Considering No. 29's potential and the fact that Bill Callahan loves the running game, there's no doubt Washington would like to place him back on the roster when he's ready. Hopefully, he'll start practicing soon and get to a place where he's able to be relied upon. 

It's unlikely Guice's return will coincide with a Redskins playoff run, but it'll still be interesting to see if he can string together a healthy finish to the schedule. Between he, Terry McLaurin and Dwayne Haskins, there should be plenty of young talent to take in on offense in the second half of the 2019 campaign. 

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Bill Callahan might be an old-school running coach, but he knows he needs to adapt against 49ers

Bill Callahan might be an old-school running coach, but he knows he needs to adapt against 49ers

From the moment Bill Callahan took over as the Redskins interim head coach, he talked almost exclusively about establishing the run game in the offense. 

Last week in Miami his team did just that, running the ball 33 times for 145 yards. It was Washington's biggest output from the ground game this season, and by a wide margin. 

This week, however, the Redskins face a much stiffer challenge against San Francisco. The 49ers boast the second-best defense in the league, trailing only the Patriots, and Kyle Shanahan's team is giving up fewer than 90 rush yards-per0game. That's nearly 100 yards less than the Dolphins were giving up prior to last week's game against the Redskins. 

Last week, it made sense for Callahan to preach running the football. Miami was awful at defending it. This week, things look much different, and Redskins fans might be surprised to know Callahan looks willing to change his offensive scheme. 

"Every game is different," Callahan said in an interview with NBC Sports Washington.

"This game coming up may be different than last week. We may take certain shots on certain downs and distances, and change our tendencies as we go forward. That's always fluid."

Against the 0-4 Dolphins, the Redskins played a conservative offense that saw Case Keenum complete just 13 passes. He was able to connect with rookie wide receiver Terry McLaurin for two scores, but there were plenty of pass yards left on the field in Miami. The truth was Washington didn't need to do that much offensively to beat the awful Dolphins.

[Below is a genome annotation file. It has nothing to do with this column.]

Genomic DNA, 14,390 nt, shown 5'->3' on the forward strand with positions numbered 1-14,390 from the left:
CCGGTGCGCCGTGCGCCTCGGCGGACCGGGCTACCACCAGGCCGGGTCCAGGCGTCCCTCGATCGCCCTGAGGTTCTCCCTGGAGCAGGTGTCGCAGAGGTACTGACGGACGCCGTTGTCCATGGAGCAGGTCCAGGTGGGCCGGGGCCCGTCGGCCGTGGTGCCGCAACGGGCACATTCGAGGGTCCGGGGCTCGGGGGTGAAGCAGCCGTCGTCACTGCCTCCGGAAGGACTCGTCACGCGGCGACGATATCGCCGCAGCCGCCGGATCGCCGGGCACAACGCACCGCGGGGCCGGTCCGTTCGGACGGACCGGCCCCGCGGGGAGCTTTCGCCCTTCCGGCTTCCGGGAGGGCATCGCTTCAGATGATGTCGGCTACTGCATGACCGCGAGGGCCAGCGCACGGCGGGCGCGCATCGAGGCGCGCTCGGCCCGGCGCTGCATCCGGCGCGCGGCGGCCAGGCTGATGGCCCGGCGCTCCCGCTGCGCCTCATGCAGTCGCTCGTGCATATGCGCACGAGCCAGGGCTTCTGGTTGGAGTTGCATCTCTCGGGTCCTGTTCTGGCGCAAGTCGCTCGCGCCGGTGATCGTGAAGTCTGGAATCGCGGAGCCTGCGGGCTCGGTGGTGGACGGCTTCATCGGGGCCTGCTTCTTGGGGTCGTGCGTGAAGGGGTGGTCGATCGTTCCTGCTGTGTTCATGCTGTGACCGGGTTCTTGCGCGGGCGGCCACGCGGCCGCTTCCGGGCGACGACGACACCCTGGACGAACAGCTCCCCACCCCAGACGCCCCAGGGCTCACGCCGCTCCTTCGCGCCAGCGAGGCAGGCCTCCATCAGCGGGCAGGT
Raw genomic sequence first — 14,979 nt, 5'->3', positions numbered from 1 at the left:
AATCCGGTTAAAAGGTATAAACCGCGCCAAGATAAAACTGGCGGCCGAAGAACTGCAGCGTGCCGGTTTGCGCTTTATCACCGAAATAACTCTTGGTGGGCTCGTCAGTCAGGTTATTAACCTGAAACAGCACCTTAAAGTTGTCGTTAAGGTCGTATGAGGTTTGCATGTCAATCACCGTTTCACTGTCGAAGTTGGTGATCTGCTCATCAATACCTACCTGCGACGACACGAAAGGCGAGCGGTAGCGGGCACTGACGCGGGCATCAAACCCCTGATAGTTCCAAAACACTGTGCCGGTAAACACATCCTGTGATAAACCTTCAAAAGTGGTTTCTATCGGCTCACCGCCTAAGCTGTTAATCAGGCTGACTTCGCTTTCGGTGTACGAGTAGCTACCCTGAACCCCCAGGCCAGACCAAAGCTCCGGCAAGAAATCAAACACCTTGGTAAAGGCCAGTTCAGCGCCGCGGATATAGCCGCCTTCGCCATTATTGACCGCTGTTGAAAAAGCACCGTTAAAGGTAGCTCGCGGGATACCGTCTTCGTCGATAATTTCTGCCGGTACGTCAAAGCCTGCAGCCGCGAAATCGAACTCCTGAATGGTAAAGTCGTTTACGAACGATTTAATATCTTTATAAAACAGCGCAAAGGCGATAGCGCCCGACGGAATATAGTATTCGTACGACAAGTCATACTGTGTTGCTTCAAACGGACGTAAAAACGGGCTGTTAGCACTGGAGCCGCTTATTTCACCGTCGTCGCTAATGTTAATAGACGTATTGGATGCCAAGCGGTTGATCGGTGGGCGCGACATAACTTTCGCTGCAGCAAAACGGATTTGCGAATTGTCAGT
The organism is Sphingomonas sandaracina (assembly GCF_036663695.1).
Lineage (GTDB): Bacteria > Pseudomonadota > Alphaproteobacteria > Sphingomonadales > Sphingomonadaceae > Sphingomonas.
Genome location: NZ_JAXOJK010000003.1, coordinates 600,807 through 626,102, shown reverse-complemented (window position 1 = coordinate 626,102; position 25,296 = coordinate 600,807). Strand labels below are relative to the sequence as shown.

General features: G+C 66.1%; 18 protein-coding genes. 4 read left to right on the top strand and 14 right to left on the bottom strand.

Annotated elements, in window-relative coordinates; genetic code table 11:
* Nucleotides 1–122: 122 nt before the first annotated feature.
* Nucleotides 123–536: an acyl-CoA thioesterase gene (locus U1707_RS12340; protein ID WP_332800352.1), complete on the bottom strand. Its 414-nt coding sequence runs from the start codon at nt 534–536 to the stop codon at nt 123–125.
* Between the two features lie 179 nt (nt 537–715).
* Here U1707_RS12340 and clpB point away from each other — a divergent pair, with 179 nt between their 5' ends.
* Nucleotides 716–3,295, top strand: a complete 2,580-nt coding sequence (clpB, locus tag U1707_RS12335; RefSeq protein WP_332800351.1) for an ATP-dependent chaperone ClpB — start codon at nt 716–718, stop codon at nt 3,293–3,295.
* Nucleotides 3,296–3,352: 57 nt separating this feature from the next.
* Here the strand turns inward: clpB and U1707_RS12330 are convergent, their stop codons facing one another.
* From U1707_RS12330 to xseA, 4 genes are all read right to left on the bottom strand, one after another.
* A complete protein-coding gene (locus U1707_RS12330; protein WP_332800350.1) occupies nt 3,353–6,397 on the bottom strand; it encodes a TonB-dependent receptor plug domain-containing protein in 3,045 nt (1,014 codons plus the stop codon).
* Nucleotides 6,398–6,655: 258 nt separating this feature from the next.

Against 5-0 San Francisco, the opposite is true. The Niners' offense ranks fifth in the league in yards-per-game and third in points-per-game. Shanahan's team plays great football on both sides, and the former Redskins offensive coordinator will very much want to show off his new squad on Sunday. 

Callahan seems quite aware of the circumstances for this game, and that could mean a much more aggressive Redskins offense. 

"I think that you are gameplan specific based on your opponent," the coach said. "Obviously, you want to take advantage of the things you can do. We will certainly focus in on that as we delve into the 49ers."

The Niners have won four out of five games by double digits, and two wins came by more than 20 points. This team is clicking on all cylinders right now. 

The Redskins have a serious task in front of them, and oddsmakers installed Washington as double-digit underdogs. The good news, even if minor, is Callahan looks like he understands the nature of his opponent and that he must adapt his team to best attack San Francisco.